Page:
December 01, 2009

NY Times reviews Before Tomorrow

Before Tomorrow (2008)

Ancient Inuit Wisdom as Sustenance in Dire Times

By Stephen Holden“Before Tomorrow” is set in 1840 at the perilous moment when white explorers with their strange customs and implements began encroaching on the far north territory occupied by Inuit tribes that had little or no contact with the outside world. This visually transfixing movie is the third in a trilogy that began with the ancient Inuit folk tale “The Fast Runner” (“Atanarjuat”) and continued with “The Journals of Knud Rasmussen,” set in the early 1920s.

Directed by Marie-Hélène Cousineau and Madeline Piujuq Ivalu and based on a novel by the Danish writer Jorn Riel, the movie is a product of Arnait Video Productions, the Women’s Video Workshop of Igloolik. It is the only film in this series to focus on women’s roles as storytellers and repositories of folk wisdom; its perspective might be described as Inuit feminist.
Alas, Holden doesn't think the film was well-executed:“Before Tomorrow” makes awkward narrative leaps, and leaves much unexplained. Once the pair are in the cave, we see little of the grueling rituals of their daily struggle. Only once does Maniq complain of the cold.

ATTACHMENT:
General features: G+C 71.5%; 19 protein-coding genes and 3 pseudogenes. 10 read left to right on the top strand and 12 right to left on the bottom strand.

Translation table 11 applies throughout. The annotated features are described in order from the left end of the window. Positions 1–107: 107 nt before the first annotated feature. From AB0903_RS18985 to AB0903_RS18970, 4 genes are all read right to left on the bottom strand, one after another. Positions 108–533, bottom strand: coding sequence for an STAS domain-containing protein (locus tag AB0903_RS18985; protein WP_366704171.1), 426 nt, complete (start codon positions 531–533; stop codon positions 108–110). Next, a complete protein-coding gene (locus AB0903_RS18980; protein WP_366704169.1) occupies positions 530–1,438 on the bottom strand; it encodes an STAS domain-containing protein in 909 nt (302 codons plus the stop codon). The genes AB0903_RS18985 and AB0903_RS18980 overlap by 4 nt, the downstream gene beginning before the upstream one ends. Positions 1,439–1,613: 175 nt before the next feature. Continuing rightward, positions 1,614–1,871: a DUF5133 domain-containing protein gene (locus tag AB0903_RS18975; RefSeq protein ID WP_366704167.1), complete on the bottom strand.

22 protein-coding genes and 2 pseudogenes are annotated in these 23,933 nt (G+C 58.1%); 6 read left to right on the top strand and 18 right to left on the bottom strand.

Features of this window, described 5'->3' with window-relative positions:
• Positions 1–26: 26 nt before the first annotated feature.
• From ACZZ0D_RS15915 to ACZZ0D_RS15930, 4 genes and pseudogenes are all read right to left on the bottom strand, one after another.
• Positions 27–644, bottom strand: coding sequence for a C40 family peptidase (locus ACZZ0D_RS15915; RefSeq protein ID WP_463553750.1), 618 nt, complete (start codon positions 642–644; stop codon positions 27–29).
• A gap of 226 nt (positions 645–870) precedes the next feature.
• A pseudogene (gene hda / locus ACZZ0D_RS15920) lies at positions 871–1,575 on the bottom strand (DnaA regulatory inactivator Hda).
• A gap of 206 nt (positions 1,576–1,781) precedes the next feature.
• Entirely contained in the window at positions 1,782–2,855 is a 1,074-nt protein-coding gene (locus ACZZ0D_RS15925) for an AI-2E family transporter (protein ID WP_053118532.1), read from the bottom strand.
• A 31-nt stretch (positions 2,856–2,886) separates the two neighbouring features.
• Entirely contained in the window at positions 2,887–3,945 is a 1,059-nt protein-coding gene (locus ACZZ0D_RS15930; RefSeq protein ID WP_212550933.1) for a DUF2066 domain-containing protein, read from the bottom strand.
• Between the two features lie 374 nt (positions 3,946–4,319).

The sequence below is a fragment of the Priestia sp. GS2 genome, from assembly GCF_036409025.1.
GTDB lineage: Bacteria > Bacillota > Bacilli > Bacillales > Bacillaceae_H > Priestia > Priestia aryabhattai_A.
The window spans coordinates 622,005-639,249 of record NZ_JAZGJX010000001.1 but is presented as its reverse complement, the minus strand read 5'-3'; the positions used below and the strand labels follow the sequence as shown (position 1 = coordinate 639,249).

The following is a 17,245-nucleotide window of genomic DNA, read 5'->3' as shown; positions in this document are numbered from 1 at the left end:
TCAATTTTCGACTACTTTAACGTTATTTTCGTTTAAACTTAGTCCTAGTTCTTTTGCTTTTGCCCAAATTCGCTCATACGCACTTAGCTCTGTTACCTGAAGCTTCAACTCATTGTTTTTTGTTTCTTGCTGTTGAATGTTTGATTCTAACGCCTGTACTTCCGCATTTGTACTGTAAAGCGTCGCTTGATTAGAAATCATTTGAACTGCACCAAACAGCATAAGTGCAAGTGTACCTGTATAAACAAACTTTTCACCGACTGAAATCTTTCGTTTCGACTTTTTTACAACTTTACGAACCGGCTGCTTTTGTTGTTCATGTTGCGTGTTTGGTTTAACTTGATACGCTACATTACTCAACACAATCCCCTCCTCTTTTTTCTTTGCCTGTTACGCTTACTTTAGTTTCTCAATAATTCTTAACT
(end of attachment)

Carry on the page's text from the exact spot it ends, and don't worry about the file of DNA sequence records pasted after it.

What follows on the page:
“Before Tomorrow” is frustratingly sketchy partly because it is not finally a survival tale but a mystical evocation of the power of Inuit mythology, and how the passing down of ancient wisdom can sustain the human spirit in the direst circumstances. But the unanswered questions still nag.
Comment:  Holden says Atanarujuat (The Fast Runner) is the strongest of Zacharias Kunuk three Inuit films. I thought The Fast Runner was only good, not great. That doesn't bode well for Before Tomorrow.

For more on the subject, see Preview of Before Tomorrow and The Best Indian Movies.

Below:  "Madeline Piujuq Ivalu, left, and Paul-Dylan Ivalu in 'Before Tomorrow,' which focuses on women's roles as storytellers."

No comments: